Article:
Irving Berlin's American Musical Theater

By Jeffrey Magee | Go to book overview

5
“AN IDEAL COMBINATION”
BERLIN, KAUFMAN AND CO., 1 920S-30S

A lot of satin songs … with an acid, cruel sense of humor.
Percy Hammond

In the final scene of the 1929 comedy June Moon, two songwriters create a song with a lyric derived from one of Tin Pan Alley and Broadway’s prized conceits, the image of an innocent young couple settling “In a bungalow for two, / Where we can bill and coo—.” The playwrights punctuate this final line with a gratuitously opinionated stage direction: “Mercifully, the curtain is down.”1

From title to curtain, June Moon adopts a lightly satirical attitude toward the popular song industry. And that industry’s leading figure—judging by the number of references to him in the script—was Irving Berlin.2 In fact, just four years earlier Berlin had written a song called “A Little Bungalow” that may well have been the target of June Moon’s final jab. Eschewing the “bill and coo” cliche, Berlin’s song nevertheless tapped a common well of imagery, with “shady trees,” “birds and bees,” “clouds … drifting by,” and a “moon above.”3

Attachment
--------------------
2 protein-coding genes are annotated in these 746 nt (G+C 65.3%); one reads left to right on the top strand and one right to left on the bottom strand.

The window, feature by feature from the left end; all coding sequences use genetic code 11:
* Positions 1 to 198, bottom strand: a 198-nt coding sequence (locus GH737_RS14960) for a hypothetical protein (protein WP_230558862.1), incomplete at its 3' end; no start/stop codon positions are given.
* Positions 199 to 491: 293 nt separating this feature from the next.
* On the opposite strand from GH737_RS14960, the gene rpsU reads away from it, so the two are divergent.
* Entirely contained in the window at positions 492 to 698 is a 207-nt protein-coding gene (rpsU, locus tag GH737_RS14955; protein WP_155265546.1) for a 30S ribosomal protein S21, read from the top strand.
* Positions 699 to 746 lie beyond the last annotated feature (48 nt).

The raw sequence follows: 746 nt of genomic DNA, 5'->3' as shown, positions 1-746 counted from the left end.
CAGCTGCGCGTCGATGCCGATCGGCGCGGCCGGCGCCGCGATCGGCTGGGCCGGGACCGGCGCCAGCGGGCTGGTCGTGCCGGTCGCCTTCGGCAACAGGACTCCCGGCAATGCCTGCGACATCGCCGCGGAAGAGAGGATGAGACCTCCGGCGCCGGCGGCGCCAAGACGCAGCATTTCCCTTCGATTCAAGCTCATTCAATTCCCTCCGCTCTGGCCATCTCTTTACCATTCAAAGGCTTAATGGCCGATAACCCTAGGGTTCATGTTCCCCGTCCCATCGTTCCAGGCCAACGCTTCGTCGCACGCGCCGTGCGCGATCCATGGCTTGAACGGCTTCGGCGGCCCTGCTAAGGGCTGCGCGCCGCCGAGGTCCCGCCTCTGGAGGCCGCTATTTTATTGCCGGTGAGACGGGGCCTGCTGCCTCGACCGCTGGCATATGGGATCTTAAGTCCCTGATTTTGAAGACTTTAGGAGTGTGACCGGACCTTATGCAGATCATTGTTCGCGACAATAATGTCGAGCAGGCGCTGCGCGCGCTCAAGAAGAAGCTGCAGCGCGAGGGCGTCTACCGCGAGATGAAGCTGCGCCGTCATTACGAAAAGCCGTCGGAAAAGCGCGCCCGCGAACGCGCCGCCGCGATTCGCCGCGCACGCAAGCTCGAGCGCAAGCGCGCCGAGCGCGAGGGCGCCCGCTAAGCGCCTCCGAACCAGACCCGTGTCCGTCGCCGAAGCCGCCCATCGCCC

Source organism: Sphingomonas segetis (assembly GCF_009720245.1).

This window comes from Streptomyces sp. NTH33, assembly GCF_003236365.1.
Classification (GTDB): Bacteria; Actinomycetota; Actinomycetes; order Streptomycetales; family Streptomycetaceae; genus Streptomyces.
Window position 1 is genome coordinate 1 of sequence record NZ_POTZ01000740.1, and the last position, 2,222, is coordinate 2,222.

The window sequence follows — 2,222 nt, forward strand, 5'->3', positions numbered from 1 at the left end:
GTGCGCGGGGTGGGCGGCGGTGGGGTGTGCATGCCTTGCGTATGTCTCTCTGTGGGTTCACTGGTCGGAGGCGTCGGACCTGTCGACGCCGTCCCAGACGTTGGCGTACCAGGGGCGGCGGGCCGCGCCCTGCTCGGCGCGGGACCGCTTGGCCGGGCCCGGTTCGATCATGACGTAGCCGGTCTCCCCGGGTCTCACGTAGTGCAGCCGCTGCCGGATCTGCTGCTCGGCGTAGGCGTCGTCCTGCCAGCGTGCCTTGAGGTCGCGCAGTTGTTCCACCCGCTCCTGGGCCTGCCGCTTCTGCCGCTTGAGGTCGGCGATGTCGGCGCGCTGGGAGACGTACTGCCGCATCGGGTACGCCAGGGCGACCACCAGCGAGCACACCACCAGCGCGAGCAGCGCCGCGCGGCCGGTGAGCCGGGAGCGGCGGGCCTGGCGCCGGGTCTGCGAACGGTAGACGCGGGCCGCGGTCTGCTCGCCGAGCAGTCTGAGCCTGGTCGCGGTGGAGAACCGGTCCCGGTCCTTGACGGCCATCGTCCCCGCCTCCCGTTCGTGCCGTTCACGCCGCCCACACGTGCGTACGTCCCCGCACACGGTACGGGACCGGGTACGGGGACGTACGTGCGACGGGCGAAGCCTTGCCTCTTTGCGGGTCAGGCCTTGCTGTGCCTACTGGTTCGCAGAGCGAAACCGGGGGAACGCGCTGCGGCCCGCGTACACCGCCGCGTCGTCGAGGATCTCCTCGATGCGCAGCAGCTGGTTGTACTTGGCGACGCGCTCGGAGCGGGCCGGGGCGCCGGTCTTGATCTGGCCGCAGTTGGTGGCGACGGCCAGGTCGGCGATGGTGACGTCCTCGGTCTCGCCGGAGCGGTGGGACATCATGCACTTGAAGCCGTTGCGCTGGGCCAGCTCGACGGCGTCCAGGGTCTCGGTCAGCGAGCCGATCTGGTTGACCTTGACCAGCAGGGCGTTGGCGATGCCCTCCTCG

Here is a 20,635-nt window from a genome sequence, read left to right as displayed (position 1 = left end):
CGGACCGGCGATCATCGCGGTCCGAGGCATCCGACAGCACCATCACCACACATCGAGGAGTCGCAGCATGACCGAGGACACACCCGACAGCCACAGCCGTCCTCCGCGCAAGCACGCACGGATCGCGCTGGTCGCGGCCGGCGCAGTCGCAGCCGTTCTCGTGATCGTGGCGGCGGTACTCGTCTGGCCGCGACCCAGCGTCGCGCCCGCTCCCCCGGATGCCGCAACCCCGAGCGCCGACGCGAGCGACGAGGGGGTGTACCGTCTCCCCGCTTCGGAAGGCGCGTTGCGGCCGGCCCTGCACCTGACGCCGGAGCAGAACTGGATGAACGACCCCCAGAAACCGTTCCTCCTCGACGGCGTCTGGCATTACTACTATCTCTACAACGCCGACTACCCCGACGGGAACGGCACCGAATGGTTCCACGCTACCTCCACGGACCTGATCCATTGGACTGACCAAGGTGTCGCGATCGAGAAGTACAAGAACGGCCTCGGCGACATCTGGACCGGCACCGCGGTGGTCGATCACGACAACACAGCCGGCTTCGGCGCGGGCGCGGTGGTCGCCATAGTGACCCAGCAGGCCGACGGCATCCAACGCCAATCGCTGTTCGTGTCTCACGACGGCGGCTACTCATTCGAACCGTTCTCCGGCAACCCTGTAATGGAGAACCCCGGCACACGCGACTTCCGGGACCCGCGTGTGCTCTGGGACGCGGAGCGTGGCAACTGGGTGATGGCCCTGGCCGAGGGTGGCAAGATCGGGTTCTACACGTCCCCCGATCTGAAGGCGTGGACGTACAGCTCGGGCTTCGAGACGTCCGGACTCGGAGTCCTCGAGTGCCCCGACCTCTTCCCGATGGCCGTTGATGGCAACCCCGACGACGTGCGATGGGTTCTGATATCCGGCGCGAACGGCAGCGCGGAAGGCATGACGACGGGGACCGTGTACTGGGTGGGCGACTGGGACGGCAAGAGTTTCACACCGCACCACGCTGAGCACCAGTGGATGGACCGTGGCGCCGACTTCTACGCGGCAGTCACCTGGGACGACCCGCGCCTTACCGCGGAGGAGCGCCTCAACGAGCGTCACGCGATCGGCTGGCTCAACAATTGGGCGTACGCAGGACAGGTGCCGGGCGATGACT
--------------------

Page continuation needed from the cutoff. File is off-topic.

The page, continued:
That song was designed for the romantic leads in a 1925 musical comedy called The Cocoanuts, with a script by the very man who would spoof the style in June Moon: George S. Kaufman, a habitual collaborator working in this case with Morrie Ryskind. Intermittently over a span of three decades, Berlin would join forces with Kaufman and his cohorts on a series of musical comedies that bear the stamp of the creative tension between Berlin’s songwriting style, which embraced romance and sentimentality, and Kaufman’s witty, satirical, and decisively unsentimental comedic style.4 Kaufman and Berlin formed an odd couple indeed, for Kaufman held a long-standing cynicism about songs and songwriters—suggesting to Berlin, for example, that the last word of his famous lyric phrase “I’ll be loving you / Always,” would better confront the reality of modern romance if changed to “Thursday.”5 Almost proudly nonmusical, Kaufman famously quipped that “I don’t know the difference between Handel’s Largo and-well, Largo’s Handel.”6 According to Berlin, “George hated music so much that if I’d written ‘Rock of Ages’ he’d have thrown it out.”7

Claiming tone-deafness did not keep Kaufman from working on musicals with Broadway’s leading composers. His writing and directing credits for musicals exceed the resumes of many who loved them more. It began with a celebrated gender-bending sketch for the Music Box Revue of 1923 called “If Men Played Cards as Women Do,” followed by The Cocoanuts (with Berlin, 1925); Strike Up the Band (with George and Ira Gershwin, 1927, revised by Morrie Ryskind in 1930); Of Thee I Sing (with the Gershwins

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